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A Business Found in Translation

Check out how one former telecom exec made his dream of starting a business come true.

Welcome to Trading Places, a small-business series which takes a look at entrepreneurs who have successfully transitioned from working in the corporate world to founding their own business. If you have such a story you'd like to share, please email me.

When Richard Estevez was six years old, he started an enterprise named the Lucky Duck Club. His business rented pens and pencils to forgetful grade-school students and the going rate, he says, was five cents per day, paid up front.

Looking back, he says his first start-up taught him a lot about the basics of business, such as keeping up with demand vs. inventory, dealing with depreciation of assets and maintaining customer satisfaction. It also instilled an entrepreneurial passion which, years later, he decided to fulfill on a higher level.

Estevez was working as the executive vice president of telecommunications start-up

Sky Online in 2003 when he thought of his own business idea.

Before Sky Online, Estevez had worked as a lawyer for Washington, D.C.-based Fletcher, Heald & Hildreth, where he managed translation outsourcing for the firm's international group. "I used to buy tons of Spanish translations for my clients," he says. "I remember specifically that the prices were crazy, like 25 to 50 cents per word, and the quality of the translations was mediocre at best."

Being bilingual, understanding the translation market and having significant experience in telecommunications, the Internet and security of data, Estevez was confident he could offer a high-quality Spanish translation product at competitive prices.

"I had every element I thought I needed to make this business successful," he says. Shortly after, he took the plunge and launched his own company.

Previous job

: Executive vice president of a telecommunications firm


: CEO, founder and owner of

Trusted Translations

The transition

: The difficulty, Estevez says, arose some time after he started his company, when he was trying to find additional people to help him run the business. "While I had a great core set of people, you realize quickly that you need more people to sustain growth," he says. "The faster you grow, the more you tend to hire people quickly without considering all the potential candidates ... and as any business owner knows, the people you hire can make all the difference, especially in a growth company."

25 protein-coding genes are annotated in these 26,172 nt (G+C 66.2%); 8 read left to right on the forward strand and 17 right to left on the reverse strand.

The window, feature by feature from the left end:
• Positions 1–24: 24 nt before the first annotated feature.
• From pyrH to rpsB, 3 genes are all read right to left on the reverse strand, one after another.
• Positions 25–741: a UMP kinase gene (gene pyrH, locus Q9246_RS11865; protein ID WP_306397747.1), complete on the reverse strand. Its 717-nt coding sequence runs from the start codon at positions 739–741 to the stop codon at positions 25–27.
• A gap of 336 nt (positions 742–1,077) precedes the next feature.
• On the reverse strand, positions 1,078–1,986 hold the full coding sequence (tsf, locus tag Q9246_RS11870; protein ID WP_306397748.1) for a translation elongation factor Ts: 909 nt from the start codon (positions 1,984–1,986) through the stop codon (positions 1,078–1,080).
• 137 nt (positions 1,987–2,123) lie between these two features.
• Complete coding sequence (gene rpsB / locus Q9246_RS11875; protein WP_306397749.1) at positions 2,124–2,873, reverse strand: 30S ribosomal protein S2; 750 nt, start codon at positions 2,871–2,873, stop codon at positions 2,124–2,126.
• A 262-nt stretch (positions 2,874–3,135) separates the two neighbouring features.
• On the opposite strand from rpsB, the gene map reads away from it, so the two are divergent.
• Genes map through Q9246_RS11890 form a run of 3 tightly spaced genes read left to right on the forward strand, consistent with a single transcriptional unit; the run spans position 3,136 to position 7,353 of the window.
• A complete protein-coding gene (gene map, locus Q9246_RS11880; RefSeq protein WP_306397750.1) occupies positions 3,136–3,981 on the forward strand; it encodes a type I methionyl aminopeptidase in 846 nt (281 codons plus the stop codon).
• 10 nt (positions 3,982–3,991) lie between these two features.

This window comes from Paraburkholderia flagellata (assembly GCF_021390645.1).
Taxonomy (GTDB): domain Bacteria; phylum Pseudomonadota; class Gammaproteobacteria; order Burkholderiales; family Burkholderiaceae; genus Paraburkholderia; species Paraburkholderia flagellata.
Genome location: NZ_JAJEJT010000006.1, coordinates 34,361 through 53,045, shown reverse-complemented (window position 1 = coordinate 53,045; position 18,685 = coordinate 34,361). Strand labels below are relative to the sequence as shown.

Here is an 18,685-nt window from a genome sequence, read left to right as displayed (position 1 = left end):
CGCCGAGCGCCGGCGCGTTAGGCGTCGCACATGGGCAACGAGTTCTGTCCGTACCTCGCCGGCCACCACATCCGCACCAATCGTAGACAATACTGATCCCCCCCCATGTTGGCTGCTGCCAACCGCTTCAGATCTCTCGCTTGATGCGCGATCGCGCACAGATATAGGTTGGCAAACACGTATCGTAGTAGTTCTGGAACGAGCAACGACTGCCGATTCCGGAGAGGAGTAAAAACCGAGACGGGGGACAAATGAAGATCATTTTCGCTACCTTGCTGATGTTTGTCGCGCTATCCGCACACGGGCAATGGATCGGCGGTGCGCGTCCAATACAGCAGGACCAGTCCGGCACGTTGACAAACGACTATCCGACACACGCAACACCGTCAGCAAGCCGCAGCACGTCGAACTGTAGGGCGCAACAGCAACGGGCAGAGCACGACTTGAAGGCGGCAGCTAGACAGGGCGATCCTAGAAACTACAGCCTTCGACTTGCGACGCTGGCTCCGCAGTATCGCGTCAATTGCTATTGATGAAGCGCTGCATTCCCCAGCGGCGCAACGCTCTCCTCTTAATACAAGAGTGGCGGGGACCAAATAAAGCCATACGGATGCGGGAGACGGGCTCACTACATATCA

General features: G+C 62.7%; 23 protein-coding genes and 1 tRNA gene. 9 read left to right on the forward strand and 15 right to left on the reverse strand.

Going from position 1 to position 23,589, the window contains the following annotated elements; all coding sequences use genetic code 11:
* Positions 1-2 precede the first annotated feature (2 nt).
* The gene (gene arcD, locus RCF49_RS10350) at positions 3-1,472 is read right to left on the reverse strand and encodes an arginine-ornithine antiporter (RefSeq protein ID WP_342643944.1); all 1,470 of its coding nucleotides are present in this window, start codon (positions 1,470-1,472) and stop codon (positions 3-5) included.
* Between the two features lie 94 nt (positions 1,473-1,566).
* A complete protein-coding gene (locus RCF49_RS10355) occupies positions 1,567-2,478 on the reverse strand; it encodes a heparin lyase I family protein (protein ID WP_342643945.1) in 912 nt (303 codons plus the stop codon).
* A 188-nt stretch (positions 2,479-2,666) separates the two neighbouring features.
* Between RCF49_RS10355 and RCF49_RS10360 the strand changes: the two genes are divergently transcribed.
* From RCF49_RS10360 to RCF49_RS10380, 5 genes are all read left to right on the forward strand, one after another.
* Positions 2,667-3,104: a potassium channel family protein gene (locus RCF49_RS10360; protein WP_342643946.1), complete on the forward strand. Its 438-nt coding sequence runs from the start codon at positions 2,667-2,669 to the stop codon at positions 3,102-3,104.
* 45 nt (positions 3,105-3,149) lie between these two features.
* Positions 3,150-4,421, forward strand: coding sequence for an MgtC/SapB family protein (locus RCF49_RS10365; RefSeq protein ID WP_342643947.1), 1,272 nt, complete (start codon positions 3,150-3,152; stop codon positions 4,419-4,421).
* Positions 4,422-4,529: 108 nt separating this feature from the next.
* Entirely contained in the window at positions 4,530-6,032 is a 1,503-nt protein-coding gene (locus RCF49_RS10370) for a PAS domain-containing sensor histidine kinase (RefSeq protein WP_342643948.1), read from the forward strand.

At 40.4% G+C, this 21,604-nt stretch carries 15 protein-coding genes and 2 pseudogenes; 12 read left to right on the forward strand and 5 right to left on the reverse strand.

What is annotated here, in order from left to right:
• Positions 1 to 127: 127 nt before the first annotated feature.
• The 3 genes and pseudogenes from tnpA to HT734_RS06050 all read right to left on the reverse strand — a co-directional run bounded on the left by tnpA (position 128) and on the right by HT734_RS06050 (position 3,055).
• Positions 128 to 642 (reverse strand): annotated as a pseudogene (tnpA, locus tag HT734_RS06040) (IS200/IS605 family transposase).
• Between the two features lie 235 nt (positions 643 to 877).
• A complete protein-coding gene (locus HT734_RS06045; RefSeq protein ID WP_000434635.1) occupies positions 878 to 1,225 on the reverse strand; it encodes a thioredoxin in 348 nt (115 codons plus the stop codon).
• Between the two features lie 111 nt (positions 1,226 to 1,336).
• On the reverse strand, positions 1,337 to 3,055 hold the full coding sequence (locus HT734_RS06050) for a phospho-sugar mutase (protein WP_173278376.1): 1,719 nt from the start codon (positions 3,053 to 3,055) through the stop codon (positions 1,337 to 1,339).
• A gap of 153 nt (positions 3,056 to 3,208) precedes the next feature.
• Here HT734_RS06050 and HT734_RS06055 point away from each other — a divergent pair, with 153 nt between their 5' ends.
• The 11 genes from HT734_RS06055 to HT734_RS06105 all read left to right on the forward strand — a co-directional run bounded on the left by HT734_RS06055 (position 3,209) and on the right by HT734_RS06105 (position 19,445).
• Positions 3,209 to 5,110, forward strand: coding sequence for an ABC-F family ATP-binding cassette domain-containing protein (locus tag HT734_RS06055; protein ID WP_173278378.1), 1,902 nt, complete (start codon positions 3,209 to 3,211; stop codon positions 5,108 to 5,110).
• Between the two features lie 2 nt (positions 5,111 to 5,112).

Start-up costs

: The initial costs for starting his company were around $1,000, which mostly went to building the Web site, Estevez says. "The costs were low because we were fortunate to sign a contract with a Fortune 500 client within a month of launching operations, allowing the company to grow with its own cash flow," he explains. "We could not have asked for a better scenario."

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His company's edge

: The biggest advantage, Estevez says, is his company's proficiency in Spanish translations. "We have some of the top Spanish linguists and Ph.D.s in the world on our staff," he says.

Also, because the company runs "a very tight and cost-conscious ship," Estevez says it is able to offer prices that are 30% to 40% below the market. "As we actually produce the translations in-house, we cut out the middleman, so to speak," he says. "The large or small companies that find us really appreciate the personalized and specialized service. They also appreciate our prices and the impact we make on their budget."

What he wishes he knew before

: "The art of selling and offline marketing," Estevez says. "We are so specialized in Spanish translation, people find us. While this is a good problem to have, you tend to get lazy when it comes to marketing your company and its capabilities."

Dedicated customers

: "People with large volumes of translation who are looking for both high-quality Spanish translations and reasonable prices," Estevez says. Some bigger clients have included NASA,


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"We are starting to do more Spanish subtitling and dubbing services," he adds. And with Trusted Translations, the business is able to help government and nonprofit organizations, as well as media companies and corporations "communicate more effectively with the growing Spanish-speaking population around the world."

Some product favorites

: Out of the 37 languages the company offers, the top three clients need translated are Spanish, Portuguese and French, Estevez says.

Parting advice

: "The biggest mistake made by entrepreneurs today is that they are too critical on the day-to-day operations," Estevez says. "Without them involved, the company would die. A business has to be able to survive on its own. A business is not a business if it cannot run without you. You need to put the right people and processes in place so you can focus on improving your business and not

just running it."